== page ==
WORLD-OBITS-L ArchivesArchiver > WORLD-OBITS > 2007-10 > 1193660961
From: "Peter McCrae" <>
Subject: [WORLD-OBITS] GIFFORD: Denis Gifford
Date: Mon, 29 Oct 2007 12:29:21 -0000
Last Updated: 10:28pm BST 23/08/2001
DENIS GIFFORD, who has died aged 72, was Britain's foremost collector and
historian of comics.
Gifford wrote more than 50 books from The Best of Eagle (1989) to the
comprehensive British Film Catalogue 1895-1985 (1986). He also created
several popular programmes for radio and television including Looks
Familiar. But it was his collection of more than 20,000 comics that
dominated his life. The collection eventually took over his whole house
until he could not even open the oven.
After a bad experience with a comic in which the chewing gum given free with
it melted, he took to storing edible memorabilia such as Desperate Dan
nougat in the refrigerator.
Gifford himself drew for comics in the 1940s and 1950s. One of his strips
was Our Ernie, Mrs Entwistle's Lad, which always ended with Ernie saying
"What's for tea, Ma?" and Ernie's Dad observing "Daft, I call it." He also
drew Simon the Simple Sleuth.
He was a connoisseur of the visual conventions of comics: tramps with their
toes sticking out of their boots, or plutocrats wearing spats and lighting
cigars with pieces of paper marked "Fiver".
The British Film Catalogue took Gifford 20 years to compile, and listed
every film made in Britain for public entertainment, along with the stars
and directors. Some of the outline plots sound ludicrous enough: "Girl takes
sister's place when she deserts blinded scientist."
In order to compile the entries, Gifford pored through back copies of trade
newspapers, looking at every advertisement. He tracked down and interviewed
directors who had retired years before, such as the long-forgotten Lewin
Fitzhamon who made more than 600 films between 1904 and 1912. "He loved
children and animals," recalled Gifford, "and usually had dogs or ponies
rescuing babies from gypsies. He didn't like gypsies."
Denis Gifford was born in London on December 26 1927. As a boy, his parents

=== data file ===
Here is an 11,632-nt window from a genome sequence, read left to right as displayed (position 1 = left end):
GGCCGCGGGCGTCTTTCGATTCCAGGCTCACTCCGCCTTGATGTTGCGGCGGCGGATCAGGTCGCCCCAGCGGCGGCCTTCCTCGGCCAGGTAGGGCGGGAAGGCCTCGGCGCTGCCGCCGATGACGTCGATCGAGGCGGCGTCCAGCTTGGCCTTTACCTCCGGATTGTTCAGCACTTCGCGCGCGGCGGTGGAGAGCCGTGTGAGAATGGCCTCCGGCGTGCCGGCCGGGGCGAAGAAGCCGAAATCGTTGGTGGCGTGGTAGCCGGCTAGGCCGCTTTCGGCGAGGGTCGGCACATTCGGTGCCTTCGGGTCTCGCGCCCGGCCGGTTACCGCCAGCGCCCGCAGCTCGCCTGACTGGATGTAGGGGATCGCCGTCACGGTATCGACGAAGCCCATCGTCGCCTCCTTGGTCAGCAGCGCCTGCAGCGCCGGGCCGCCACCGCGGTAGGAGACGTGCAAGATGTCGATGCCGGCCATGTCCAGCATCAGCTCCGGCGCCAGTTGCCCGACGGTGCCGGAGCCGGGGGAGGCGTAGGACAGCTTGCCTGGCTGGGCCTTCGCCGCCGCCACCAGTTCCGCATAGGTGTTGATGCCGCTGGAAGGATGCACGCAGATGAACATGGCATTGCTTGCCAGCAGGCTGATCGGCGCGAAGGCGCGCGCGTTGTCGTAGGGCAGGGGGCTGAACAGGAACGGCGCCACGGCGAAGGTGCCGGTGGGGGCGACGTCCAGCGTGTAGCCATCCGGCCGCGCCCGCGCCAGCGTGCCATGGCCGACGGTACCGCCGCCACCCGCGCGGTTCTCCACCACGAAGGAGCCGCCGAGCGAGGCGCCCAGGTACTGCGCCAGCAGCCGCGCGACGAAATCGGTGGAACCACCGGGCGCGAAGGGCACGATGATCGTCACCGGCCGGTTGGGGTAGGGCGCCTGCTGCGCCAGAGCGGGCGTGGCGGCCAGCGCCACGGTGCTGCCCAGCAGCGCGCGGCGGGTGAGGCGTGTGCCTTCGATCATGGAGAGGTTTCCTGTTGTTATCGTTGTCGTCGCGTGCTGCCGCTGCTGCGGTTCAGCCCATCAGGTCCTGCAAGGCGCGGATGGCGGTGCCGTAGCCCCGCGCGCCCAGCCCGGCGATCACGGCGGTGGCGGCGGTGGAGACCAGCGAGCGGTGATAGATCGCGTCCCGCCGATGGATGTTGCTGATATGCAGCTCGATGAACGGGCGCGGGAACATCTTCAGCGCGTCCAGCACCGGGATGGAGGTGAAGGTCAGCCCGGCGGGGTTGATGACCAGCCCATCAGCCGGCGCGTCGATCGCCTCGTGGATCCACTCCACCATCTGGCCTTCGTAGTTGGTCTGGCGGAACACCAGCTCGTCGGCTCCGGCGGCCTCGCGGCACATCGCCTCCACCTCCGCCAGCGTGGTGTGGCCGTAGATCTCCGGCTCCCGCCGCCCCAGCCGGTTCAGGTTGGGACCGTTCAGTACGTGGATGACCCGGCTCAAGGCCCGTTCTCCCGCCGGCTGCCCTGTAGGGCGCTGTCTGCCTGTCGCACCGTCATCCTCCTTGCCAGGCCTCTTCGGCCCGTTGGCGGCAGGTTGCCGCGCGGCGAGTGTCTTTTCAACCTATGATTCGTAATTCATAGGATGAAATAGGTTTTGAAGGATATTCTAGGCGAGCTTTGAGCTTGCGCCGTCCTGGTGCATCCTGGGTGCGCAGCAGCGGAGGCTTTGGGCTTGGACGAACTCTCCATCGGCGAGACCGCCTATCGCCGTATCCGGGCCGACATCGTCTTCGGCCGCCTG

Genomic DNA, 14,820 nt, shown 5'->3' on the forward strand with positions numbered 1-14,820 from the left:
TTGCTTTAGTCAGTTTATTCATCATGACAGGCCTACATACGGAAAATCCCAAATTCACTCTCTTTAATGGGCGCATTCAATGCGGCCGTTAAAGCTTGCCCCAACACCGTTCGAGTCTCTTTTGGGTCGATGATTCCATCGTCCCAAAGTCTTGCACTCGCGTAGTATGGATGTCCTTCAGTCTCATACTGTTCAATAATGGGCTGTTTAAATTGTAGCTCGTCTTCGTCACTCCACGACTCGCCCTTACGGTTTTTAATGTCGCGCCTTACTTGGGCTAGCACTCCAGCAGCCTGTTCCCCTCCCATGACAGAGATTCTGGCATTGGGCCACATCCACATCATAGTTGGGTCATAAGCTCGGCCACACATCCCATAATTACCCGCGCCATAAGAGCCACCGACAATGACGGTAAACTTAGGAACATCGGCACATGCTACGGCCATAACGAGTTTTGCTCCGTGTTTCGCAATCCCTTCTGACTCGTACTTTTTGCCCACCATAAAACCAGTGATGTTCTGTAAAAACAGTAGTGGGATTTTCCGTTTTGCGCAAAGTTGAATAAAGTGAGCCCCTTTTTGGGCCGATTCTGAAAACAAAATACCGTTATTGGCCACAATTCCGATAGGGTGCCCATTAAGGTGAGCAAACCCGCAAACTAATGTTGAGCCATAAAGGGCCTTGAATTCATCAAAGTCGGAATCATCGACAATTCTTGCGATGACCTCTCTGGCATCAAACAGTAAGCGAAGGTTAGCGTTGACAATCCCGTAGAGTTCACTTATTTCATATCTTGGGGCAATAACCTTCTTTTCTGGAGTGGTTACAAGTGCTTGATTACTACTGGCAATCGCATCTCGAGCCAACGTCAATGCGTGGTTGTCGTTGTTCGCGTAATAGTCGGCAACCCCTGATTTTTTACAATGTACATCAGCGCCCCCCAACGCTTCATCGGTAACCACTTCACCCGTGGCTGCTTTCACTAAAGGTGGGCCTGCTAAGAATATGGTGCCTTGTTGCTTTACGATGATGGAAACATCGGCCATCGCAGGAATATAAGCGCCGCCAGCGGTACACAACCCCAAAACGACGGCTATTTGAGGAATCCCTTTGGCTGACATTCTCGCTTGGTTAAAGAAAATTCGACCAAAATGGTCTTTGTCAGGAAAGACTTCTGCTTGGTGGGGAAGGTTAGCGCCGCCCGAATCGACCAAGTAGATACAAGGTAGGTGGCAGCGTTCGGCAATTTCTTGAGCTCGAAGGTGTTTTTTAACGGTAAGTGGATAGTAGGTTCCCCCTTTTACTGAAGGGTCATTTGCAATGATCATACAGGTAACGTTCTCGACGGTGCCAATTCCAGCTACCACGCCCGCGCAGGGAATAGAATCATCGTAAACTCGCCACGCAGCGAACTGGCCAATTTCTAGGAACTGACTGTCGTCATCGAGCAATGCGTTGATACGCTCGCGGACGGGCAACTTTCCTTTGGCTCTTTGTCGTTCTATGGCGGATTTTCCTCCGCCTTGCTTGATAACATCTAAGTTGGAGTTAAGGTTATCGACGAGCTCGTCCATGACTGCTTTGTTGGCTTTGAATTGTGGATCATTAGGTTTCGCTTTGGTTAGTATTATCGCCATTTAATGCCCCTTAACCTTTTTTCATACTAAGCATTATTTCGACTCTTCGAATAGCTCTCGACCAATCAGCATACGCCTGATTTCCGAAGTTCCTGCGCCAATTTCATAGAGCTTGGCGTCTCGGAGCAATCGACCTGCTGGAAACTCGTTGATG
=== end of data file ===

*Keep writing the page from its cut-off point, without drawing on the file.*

restricted him to two comics a week, but he started saving his bus fares to
buy his own, and would come home with them under his sweater.
They included the first issue of Dandy, from December 1937, with a free tin
whistle, but this was later lost when he was evacuated to Tonbridge, Kent.
On his return home, he was distraught to find his comic cupboard empty. His
mother pleaded innocence but she remained his prime suspect.
As a 14-year-old at Dulwich College, Gifford began drawing for Dandy, after
sending a comic strip to its publisher D C Thomson of Dundee. Each evening
after prep he would draw such characters as "Pansy Potter the Strong Man's
Daughter". His efforts caught the imagination of a boy in the year below
named Bob Monkhouse, who started to try his own hand at cartoons, leaving
them in Gifford's desk for his approval.
At first, Gifford greeted Monkhouse's approach coolly, but the two quickly
became friends and collaborators and produced their own comic. During the
final year of the war, Gifford served in the RAF, which at least allowed him
go to the cinema every night. He and Monkhouse went on tour in the South
East with the West Bees Concert Party, giving charity performances. He was
the comedian, Monkhouse the straight man.
After the war, Gifford drew cartoons for the London Evening News, Empire
State News and Sunday Despatch. He remained a freelance artist until the
1960s, when he began devising panel games for the wireless.
His greatest hit was Sounds Familiar, in which panellists had to guess the
origins of songs and soundtracks. In 1972, the programme crossed to
television as Looks Familiar, with clips now from video and film.
Gifford wrote the script for the comedian Derek Roy on the opening night of
ITV in 1955, and co-wrote the first comedy show to be screened by BBC2 in
1964, featuring the musical comedy group the Alberts in a 30-minute show. He
also devised stunts for the popular game show The Generation Game.
He collaborated with the film editor Dennis Drinkwater on several films for
Associated British/Path, including Highlight, a compilation of clips from
British musicals and Channel 99, set in a fictional television station.
Meanwhile his comic collection continued to grow. He was particularly fond
of Christmas numbers. "I loved the way the snow used to hang over the title
on the front page and the last page was always a Christmas party," he
recalled. "And there were bunches of holly in the corners of the pictures."
In 1976, he organised the first British Comics Convention, attended by some
250 dealers and comic artists. There were gaps in his collection, however,
such as the 12-issue comic that the shoe shop Lilley & Skinner gave away
free to customers (he recalled his mother telling him as a boy how senseless
it would be to buy a pair of shoes simply to get a free comic).
His books included such titles as Laughter in the Air (1979) Run, Adolf, Run
(1975, a compilation of cartoons from the war), The Best of Girl Annual
(1952-1959), Monsters of the Movies (1977), The Great Cartoon Stars (1979),
The Complete Catalogue of British Comics (1985) and many more. He was an
invaluable source of information for social historians.
Last year, Gifford and Bob Monkhouse collaborated on a two-part radio show A
Hundred Laughs for a Ha'penny, a history of comic papers. Denis Gifford was
briefly married during the 1970s, and had a daughter.
|[WORLD-OBITS] GIFFORD: Denis Gifford by "Peter McCrae" <>|